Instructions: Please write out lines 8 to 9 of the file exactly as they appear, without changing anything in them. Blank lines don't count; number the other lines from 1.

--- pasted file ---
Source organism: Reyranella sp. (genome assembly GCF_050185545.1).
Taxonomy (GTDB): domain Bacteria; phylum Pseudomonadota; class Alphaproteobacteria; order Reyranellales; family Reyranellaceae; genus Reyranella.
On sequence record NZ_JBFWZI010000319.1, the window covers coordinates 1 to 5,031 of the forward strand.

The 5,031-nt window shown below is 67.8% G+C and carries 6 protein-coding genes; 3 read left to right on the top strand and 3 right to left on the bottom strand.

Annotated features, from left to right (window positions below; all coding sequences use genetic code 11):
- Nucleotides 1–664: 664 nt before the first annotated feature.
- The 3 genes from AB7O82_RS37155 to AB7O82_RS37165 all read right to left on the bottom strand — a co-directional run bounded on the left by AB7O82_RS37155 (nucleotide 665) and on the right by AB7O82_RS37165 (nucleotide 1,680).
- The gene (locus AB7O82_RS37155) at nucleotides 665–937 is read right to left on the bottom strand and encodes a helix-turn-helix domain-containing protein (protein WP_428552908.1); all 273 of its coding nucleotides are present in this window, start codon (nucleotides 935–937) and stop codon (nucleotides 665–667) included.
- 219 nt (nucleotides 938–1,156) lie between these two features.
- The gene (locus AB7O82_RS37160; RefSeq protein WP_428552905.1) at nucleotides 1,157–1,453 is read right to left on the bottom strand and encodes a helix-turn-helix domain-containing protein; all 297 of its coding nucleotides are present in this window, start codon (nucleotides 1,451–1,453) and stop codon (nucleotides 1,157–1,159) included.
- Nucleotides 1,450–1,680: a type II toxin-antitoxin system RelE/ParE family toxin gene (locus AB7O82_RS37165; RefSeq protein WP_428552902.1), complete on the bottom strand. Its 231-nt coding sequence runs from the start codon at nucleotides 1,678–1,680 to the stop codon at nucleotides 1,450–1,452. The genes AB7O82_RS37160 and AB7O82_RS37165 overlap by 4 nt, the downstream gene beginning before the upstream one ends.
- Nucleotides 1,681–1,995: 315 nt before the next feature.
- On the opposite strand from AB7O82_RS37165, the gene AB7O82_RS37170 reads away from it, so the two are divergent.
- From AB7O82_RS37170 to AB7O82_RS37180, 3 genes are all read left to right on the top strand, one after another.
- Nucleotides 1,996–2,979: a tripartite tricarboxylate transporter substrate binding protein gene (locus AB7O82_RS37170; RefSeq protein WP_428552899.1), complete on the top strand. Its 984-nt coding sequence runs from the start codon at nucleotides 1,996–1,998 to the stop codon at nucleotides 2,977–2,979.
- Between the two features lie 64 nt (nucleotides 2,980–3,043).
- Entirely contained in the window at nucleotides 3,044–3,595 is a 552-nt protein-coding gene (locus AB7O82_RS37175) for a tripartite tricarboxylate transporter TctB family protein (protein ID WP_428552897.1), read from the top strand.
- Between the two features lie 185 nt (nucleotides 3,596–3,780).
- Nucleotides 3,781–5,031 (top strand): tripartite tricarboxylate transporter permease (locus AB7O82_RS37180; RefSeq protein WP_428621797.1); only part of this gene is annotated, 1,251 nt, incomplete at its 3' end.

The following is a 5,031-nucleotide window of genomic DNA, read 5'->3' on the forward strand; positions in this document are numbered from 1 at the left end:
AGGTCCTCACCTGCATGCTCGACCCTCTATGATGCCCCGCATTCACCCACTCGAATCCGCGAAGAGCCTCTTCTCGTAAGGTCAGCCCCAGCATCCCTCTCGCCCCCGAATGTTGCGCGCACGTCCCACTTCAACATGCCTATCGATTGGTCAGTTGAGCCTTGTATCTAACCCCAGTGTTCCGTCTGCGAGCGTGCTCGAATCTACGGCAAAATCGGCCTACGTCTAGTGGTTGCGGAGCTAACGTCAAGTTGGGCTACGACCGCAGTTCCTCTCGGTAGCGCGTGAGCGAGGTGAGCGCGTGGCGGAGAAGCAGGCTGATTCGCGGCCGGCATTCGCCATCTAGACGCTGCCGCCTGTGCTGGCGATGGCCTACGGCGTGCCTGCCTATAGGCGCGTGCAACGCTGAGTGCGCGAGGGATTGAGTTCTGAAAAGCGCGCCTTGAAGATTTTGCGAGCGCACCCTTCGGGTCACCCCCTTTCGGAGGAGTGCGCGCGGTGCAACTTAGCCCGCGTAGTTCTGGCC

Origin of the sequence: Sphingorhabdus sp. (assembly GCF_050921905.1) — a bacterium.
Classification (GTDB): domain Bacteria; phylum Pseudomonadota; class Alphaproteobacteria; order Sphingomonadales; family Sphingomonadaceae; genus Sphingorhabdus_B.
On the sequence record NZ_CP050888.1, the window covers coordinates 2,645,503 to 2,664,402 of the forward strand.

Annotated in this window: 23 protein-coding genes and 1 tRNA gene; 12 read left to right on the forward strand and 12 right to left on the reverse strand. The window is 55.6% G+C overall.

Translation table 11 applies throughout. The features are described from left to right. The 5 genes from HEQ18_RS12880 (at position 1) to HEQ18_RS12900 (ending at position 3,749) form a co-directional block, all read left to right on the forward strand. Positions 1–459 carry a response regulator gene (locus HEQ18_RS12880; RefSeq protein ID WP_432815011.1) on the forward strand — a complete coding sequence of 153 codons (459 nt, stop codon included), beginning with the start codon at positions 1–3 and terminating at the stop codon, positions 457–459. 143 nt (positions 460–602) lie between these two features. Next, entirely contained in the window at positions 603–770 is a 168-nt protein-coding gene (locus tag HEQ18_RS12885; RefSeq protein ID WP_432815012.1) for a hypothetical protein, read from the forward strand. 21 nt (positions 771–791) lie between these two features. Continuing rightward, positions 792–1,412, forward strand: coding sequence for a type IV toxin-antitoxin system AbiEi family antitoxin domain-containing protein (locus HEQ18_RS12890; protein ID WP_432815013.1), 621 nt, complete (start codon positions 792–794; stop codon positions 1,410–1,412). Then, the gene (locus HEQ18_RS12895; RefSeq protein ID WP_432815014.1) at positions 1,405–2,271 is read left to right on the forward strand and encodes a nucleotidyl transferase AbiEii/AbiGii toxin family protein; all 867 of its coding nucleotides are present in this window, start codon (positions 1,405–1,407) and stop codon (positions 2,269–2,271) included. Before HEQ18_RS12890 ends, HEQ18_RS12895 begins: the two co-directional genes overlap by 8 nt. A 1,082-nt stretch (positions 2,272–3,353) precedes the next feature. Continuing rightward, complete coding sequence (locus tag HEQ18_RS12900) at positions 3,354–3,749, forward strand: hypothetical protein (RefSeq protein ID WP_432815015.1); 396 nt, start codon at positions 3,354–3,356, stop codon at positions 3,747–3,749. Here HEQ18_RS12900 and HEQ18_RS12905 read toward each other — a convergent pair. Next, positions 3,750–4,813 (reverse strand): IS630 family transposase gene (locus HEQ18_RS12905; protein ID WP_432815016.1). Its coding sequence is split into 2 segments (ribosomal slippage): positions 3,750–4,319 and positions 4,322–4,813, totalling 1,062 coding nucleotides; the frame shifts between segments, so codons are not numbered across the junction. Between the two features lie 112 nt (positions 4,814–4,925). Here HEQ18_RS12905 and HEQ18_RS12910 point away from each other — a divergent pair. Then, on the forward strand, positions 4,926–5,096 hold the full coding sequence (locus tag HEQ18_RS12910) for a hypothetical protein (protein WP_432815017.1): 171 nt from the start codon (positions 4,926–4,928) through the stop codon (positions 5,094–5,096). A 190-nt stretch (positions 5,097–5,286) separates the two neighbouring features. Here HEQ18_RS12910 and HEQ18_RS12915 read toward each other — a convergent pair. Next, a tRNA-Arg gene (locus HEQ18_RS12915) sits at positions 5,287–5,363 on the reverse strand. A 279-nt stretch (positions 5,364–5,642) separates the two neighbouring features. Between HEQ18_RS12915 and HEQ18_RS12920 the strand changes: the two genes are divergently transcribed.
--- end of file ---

- The gene (locus AB7O82_RS37155) at nucleotides 665–937 is read right to left on the bottom strand and encodes a helix-turn-helix domain-containing protein (protein WP_428552908.1); all 273 of its coding nucleotides are present in this window, start codon (nucleotides 935–937) and stop codon (nucleotides 665–667) included.
- 219 nt (nucleotides 938–1,156) lie between these two features.